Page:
- Alec
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Old 06-28-2007, 07:38 PM   #4
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I use the ETFs in my brokerage account as noted....another source is simply yahoo finance with expense ratios, etc.
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Old 06-28-2007, 09:00 PM   #5
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Do also note that some outfits give you better service levels if you hold mutual funds vs etfs.

Vanguard for example requires that a flagship customer have $500k of their $1M invested in their mutual funds.
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Old 07-02-2007, 12:52 PM   #6
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youch...

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Originally Posted by cute fuzzy bunny View Post
Do also note that some outfits give you better service levels if you hold mutual funds vs etfs.

Vanguard for example requires that a flagship customer have $500k of their $1M invested in their mutual funds.

Didn't know that, thanks for the heads up. There is (AFAIK) no similar requirement at Fidelity to maintain Gold status but again my impression of VG is that they don't really want to operate a discount brokerage business, they really only want your account if you're going to buy and hold their funds. Fido is more of a generic discount brokerage house that is happy to sell you their own MFs too.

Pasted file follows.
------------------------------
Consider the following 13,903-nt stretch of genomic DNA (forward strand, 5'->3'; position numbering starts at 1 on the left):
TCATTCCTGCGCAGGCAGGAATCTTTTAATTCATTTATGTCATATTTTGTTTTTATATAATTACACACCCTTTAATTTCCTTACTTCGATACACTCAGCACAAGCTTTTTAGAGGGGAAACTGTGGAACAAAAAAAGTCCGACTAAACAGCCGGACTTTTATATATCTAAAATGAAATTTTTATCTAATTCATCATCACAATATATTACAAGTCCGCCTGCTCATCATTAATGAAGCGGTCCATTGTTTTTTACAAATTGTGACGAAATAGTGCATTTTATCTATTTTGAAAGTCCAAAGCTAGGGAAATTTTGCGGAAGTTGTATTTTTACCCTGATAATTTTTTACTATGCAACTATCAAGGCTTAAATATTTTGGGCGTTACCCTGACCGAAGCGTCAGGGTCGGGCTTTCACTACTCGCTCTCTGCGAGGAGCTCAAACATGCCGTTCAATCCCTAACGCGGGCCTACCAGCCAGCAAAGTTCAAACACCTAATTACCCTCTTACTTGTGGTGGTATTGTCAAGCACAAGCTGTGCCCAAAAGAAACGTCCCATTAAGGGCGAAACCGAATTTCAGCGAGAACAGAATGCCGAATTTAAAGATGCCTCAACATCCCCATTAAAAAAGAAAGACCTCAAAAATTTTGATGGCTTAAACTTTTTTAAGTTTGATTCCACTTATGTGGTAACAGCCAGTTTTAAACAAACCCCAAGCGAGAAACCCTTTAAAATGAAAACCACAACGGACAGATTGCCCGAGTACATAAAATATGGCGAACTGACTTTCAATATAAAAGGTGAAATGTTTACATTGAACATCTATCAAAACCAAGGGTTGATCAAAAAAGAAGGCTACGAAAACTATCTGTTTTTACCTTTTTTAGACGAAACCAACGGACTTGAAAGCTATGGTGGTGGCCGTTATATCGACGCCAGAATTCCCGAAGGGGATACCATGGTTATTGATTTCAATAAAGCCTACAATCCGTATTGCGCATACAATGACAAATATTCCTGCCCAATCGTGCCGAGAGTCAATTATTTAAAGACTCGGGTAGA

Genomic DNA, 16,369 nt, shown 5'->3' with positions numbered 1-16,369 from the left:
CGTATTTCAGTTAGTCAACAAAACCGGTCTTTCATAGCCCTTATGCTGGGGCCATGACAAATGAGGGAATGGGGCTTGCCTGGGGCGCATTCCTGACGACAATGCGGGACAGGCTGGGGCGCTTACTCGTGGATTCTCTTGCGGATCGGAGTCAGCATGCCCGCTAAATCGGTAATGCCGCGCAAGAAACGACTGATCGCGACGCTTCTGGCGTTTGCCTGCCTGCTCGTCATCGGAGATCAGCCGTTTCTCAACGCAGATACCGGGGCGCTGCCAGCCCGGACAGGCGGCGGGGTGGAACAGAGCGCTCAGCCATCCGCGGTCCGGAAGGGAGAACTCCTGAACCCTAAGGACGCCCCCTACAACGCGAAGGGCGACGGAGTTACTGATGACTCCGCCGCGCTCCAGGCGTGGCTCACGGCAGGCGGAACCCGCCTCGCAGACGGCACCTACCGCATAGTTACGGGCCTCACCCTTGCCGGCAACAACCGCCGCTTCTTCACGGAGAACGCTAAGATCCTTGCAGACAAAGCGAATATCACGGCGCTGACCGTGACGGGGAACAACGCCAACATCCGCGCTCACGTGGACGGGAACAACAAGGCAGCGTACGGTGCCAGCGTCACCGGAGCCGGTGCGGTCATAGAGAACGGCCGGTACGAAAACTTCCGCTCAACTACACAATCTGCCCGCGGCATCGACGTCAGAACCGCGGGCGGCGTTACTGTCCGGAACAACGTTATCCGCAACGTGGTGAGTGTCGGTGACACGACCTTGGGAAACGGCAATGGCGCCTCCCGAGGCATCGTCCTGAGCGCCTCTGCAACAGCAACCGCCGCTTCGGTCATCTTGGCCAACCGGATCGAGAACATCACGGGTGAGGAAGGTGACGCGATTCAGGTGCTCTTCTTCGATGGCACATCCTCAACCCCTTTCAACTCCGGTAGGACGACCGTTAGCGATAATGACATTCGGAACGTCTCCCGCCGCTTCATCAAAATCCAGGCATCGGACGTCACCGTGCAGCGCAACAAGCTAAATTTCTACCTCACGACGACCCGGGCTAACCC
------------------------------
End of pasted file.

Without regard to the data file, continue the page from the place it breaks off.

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Old 07-02-2007, 05:59 PM   #7
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I did a quick comparison of Vanguard ETF vs index funds. They even have a calculator. It looks to me like if you will buy and hold for awhile, or at least do it in large chunks, an ETF will be better because of the slightly lower expense. But if you are doing monthly investments or withdrawals, the brokerage fees will make the ETF a lot worse than the corresponding index fund.

One strategy for that might be to keep some in the index fund for buying/selling/rebalancing, and some core amount in an ETF that you won't touch for quite some time. But in the Vanguard case, it probably wouldn't be worthwhile if you knock yourself out of the admiral fund into investor class, or as previously mentioned, out of their flagship service.